Dating roman coin
This argument does not find favour with all numismatists who find the concept of throwing coins away difficult to accept, but is consistent with the excavated evidence. The tradition continued following Caesar's assassination, although the imperators from time to time also produced coins featuring the traditional deities and personifications found on earlier coins.
If the two coin dates are accepted the sequence must continue well into the fifth century with all that implies for the history of urbanism in England. Eventually, the building was demolished almost entirely and replaced with a grand series of wooden buildings Phase Z. Outside of these gaps, however, we can see that ancient mints did not strike coins at an even rate, and nor were they then supplied to all areas equally. Let us work through an example. Butcher argues that although these coins are contained within a later deposit, they can be seen as a coherent group and thus are useful for reconstructing coins in circulation in the third century.
Many new collectors and even advanced students of Latin shy away from attempting to decipher the seemingly cryptic inscriptions found on most Roman coins. The new government set up by Diocletian was a tetrarchy, or rule by four, with each emperor receiving a separate territory to rule. More complex is the use-life of coins. Although Commodus was excessive in his depiction of his image, this extreme case is indicative of the objective of many emperors in the exploitation of their portraits. While moneyers had earlier issued coins with portraits of ancestors, Caesar's was the first Roman coinage to feature the portrait of a living individual.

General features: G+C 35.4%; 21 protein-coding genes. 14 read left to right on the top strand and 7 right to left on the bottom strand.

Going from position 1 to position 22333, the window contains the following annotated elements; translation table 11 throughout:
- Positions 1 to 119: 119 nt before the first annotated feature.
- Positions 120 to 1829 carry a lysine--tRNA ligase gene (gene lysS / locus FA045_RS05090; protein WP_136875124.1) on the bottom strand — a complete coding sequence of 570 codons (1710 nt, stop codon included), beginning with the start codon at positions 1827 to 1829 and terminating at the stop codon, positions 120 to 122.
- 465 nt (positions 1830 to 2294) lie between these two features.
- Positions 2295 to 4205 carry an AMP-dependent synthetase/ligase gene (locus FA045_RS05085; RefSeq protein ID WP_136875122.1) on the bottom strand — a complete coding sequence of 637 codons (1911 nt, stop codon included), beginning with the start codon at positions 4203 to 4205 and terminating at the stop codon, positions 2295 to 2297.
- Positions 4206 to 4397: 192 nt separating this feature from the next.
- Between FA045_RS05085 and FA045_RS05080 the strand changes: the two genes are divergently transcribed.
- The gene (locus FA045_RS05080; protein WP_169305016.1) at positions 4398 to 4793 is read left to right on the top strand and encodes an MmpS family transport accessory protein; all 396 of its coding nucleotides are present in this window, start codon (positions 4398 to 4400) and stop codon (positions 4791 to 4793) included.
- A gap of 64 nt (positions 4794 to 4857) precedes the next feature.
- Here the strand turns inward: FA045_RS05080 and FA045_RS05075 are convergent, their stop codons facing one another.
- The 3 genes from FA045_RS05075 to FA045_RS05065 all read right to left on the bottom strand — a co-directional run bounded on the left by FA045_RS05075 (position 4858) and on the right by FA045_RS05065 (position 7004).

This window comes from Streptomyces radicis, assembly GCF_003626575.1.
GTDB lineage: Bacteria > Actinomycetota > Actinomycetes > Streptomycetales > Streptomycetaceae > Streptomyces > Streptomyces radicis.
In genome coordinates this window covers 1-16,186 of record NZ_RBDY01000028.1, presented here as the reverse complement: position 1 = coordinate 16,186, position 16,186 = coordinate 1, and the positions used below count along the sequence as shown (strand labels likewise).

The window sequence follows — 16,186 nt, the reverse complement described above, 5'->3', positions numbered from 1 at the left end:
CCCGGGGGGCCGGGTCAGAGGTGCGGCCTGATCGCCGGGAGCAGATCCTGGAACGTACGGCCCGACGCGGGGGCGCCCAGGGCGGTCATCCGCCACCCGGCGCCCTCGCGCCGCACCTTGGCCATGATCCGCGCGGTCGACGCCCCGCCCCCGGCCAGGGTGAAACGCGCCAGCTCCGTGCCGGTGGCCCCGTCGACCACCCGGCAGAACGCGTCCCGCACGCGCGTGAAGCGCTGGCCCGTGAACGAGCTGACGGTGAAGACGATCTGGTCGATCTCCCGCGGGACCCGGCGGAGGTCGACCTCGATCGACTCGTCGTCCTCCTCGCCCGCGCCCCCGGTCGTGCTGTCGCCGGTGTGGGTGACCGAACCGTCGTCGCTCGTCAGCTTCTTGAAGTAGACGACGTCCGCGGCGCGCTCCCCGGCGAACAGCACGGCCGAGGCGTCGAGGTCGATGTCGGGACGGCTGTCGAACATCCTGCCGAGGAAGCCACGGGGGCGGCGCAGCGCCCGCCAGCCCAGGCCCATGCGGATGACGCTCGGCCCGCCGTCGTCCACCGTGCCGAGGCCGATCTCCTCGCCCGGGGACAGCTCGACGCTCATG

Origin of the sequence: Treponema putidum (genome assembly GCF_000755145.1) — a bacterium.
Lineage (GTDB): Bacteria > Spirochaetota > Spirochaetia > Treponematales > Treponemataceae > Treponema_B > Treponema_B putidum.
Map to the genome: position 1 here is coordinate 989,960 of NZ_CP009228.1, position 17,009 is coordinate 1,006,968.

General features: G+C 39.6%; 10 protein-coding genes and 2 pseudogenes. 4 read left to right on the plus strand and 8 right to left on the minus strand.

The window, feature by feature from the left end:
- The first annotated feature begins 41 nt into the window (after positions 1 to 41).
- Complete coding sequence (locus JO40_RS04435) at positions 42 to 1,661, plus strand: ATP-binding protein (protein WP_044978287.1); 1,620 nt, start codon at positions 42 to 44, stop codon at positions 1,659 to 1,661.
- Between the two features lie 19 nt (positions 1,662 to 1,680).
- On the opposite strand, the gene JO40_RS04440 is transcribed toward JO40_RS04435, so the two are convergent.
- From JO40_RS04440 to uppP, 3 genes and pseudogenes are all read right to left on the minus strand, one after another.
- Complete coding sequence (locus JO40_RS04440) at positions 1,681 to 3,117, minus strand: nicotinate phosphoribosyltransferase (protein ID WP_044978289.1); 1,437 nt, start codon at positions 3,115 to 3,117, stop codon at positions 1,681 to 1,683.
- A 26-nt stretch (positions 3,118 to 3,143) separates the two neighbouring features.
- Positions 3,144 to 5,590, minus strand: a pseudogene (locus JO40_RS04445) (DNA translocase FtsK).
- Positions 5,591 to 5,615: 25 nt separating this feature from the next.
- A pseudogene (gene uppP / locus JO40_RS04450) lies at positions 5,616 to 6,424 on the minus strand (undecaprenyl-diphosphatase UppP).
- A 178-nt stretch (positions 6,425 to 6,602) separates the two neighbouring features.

The second of these is the stratigraphic sequence and the factors which impact on the interpretation of that sequence and the finds from it. By adding coins of that year with the previous year we can then calculate the probability of a hoard not having a coin of that year or the year before, and so on. Some of these reverse images can clearly be classified as propaganda. It is theoretically possible to attempt similar calculations for other periods, but one would need to have some model for the changing coin population over time. It is equally obvious that the larger that assemblage the stronger our confidence in the date will be.